Warhawks celebrate Hispanic culture with food, music

The crowd stared at the projector screen in awe as Reina Drake showed them pictures of traditional Mexican food like tacos de sesos, made from cow’s brain. 

The International Students Association partnered with the Office of Diversity, Equity and Inclusion to host a week filled with events to recognize Hispanic Heritage Month. 

Hispanic Heritage Month lasts from Sept. 15 until Oct. 15 and celebrates the independence of some Hispanic countries.

Kaile Finies, the communications graduate assistant for the International Students Office, said that this is the most she has seen done for Hispanic Heritage Month on campus since 2016.

“We knew that we wanted to do something that highlighted the music and dance of Hispanic events,” Finies said. “The turnout was lower this year and it is due to this being the first time the event was hosted at this level in a long time.”

Cohosting more events and having other organizations promote the events would have enriched the experience, according to Finies.

At an event called “Dine and Learn,” Drake Reina, an assistant professor in the world languages department, taught participants about traditional Mexican meals and also helped them practice their Spanish pronunciation.

John Riley, a senior political science major who works with the international students program, said that the event was a great opportunity for domestic students to learn more about Hispanic and Latino culture.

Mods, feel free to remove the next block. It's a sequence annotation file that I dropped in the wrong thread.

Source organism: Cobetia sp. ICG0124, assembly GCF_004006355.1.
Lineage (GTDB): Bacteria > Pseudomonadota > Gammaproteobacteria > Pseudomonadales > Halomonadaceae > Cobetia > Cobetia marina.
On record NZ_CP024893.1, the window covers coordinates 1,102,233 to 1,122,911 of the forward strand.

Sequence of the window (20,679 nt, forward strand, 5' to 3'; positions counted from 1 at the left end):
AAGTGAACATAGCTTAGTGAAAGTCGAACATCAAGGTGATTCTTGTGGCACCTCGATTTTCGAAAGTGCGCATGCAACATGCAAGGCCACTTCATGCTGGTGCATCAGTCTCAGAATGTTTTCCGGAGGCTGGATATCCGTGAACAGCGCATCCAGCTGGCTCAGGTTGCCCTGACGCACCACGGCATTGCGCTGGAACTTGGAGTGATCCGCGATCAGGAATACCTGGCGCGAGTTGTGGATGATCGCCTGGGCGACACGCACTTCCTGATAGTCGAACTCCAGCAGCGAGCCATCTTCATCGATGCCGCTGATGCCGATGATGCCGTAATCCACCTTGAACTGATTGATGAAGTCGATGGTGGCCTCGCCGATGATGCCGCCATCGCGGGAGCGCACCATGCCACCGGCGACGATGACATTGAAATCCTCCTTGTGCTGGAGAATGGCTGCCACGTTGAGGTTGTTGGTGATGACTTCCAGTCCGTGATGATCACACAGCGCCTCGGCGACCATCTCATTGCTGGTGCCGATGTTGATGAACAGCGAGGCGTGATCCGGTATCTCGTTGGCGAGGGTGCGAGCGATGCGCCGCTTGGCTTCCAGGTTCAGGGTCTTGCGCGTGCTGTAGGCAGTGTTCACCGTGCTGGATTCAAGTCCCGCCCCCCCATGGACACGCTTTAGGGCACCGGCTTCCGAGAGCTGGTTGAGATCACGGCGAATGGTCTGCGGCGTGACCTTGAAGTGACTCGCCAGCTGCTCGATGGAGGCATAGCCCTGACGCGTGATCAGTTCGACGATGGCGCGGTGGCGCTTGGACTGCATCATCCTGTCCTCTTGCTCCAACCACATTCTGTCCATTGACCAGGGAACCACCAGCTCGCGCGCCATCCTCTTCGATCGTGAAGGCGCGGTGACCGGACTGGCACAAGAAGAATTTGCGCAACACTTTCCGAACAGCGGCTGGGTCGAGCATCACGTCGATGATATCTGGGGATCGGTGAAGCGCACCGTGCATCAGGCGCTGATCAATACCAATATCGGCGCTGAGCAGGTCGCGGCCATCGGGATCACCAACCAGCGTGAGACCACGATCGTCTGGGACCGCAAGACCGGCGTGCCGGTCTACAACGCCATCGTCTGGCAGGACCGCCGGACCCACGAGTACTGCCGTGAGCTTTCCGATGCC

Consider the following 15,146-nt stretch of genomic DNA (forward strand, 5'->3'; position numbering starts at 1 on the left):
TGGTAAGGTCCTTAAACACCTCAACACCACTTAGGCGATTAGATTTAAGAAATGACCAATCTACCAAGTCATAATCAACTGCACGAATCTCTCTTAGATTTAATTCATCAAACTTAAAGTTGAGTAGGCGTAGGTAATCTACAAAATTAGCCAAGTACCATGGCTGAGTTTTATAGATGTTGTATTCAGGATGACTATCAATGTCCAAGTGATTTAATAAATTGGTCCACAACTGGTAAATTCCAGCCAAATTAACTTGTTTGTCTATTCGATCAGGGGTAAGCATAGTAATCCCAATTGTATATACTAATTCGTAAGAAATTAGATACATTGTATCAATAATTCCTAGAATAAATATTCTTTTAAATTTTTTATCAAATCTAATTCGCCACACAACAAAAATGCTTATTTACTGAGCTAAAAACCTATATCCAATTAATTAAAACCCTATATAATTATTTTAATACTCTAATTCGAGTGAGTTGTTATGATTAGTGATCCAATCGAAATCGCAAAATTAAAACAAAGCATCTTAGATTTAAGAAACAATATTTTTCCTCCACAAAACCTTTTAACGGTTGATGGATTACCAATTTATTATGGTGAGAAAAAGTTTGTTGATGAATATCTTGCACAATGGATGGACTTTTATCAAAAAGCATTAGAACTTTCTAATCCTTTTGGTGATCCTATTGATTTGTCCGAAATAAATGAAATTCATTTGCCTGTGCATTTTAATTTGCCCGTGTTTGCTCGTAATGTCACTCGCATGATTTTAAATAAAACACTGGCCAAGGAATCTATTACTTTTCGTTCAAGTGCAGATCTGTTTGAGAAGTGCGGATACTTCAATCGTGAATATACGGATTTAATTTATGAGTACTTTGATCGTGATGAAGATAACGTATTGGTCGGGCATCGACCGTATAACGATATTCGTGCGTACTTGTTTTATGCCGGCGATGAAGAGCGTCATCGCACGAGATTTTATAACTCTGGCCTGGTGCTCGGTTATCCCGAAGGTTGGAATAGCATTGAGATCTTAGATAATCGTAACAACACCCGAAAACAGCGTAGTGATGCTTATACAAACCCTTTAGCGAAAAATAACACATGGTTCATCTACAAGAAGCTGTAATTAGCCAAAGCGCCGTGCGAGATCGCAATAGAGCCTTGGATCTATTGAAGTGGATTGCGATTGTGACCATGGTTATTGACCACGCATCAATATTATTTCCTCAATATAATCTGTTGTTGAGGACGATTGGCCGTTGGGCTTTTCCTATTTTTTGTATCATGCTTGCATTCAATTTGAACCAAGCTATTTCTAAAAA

“As domestic students, we tend to stay in our comfort zone and do not branch out as much as we should,” Riley said. “This was big learning experience for me to expose myself to different cultures and celebrate Hispanic and Latinx cultures.”

The host organizations hosted a Bachata and Salsa Night on Wednesday. Shanette Washington, the graphics design coordinator for the Office of Marketing and Communications, taught basic Salsa and Bachata steps to students at the Activity Center.

Gabriella Picon Barrios, a modern languages major, was drawn to the event because of her love for Hispanic music. 

“My family is from Venezuela and we grew up around a lot of Hispanic music and dances,” Picon Barrios said. “I thought the event was fun but I would have liked more students to participate.”

On Thursday they hosted a quiz on Instagram that tested students’ knowledge of Hispanic and Latino cultures and geography.

They also collaborated with Aramark to feature authentic Hispanic meals on Friday as a way to wrap up the eventful week.

Beau Benoit, a freshman toxicology major, heard about the week of events through flyers and social media posts.

“I would love to see a bit more aggressive advertising,” Benoit said. “The turnout was not incredibly large, so I would like to see the events promoted more on campus and social media so more students would know about the event.”